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Species Argia tibialis - Blue-tipped Dancer

Dirty Butt Damsel - Argia tibialis - female Blue-tipped Dancer - Argia tibialis - male Unknown Coenagrionid - Argia tibialis Blue-tipped Dancer? 711 - Argia tibialis Argia tibialis? - Argia tibialis Damselfly ID 072614 - Argia tibialis - female 3015668 damsel - Argia tibialis - male Blue-tipped dancer - Argia tibialis - male
Classification
Kingdom Animalia (Animals)
Phylum Arthropoda (Arthropods)
Subphylum Hexapoda (Hexapods)
Class Insecta (Insects)
Order Odonata (Dragonflies and Damselflies)
Suborder Zygoptera (Damselflies)
Family Coenagrionidae (Narrow-winged Damselflies)
Genus Argia (Dancers)
Species tibialis (Blue-tipped Dancer)
Numbers
One of 30 Nearctic species in the genus.
Size
total length 30-38 mm
Identification
Male very dark above, with broad brownish-purple stripes on thorax, abdominal segments 9 and 10 blue. Female has blue and brown forms, but in both note wide black shoulder stripes, mostly dark abdomen. See Odonata Central for detailed description.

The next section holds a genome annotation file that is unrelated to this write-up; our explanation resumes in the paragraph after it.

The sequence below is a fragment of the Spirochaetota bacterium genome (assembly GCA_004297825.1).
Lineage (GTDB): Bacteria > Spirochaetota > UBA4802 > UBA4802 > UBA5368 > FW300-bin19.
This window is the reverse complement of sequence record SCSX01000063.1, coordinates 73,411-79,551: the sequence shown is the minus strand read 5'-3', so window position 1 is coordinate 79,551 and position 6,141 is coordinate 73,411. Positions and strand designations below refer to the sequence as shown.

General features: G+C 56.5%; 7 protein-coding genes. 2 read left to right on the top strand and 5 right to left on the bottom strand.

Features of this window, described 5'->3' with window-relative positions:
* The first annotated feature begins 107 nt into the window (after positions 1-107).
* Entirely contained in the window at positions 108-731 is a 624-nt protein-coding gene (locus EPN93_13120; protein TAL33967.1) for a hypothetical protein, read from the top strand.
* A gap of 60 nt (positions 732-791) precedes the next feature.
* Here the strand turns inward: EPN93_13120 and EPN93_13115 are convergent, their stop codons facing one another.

Range
Texas to Florida, north to Pennsylvania, west through southern Ontario to Minnesota
Habitat
streams, rivers, sloughs; usually perches on the ground
Season
March to September in the south (October in Florida); June through August in the north
Food
small aquatic insects caught in flight
Life Cycle
Oviposit in tandem, in aquatic vegetation or sometimes in wet wood above the water line--an unusual site (1).
Print References
Dunkle, pp. 84-85, figs. 61, 62 (1)
Lam, p. 47 (2)
Abbott, pp. 85-86, photo 10f (3)
Internet References
live adult image of male, plus several categories of info (Odonata Central)
live adult images of male and female (Dragonflies and Damselflies of West Virginia)
live adult image of male (Robert Behrstock, Texas A&M U.)
live adult image of brown female (Robert Behrstock, Texas A&M U.)
live adult image of blue female (Giff Beaton, Georgia)
live adult image of male (Giff Beaton, Georgia)
Works Cited
1.Damselflies of Florida, Bermuda, and the Bahamas
Sidney W. Dunkle. 1991. Scientific Publishers.
2.Damselflies of the Northeast
Ed Lam. 2004. Biodiversity Books.
3.Dragonflies and Damselflies of Texas and the South-Central United States
John C. Abbott. 2005. Princeton University Press.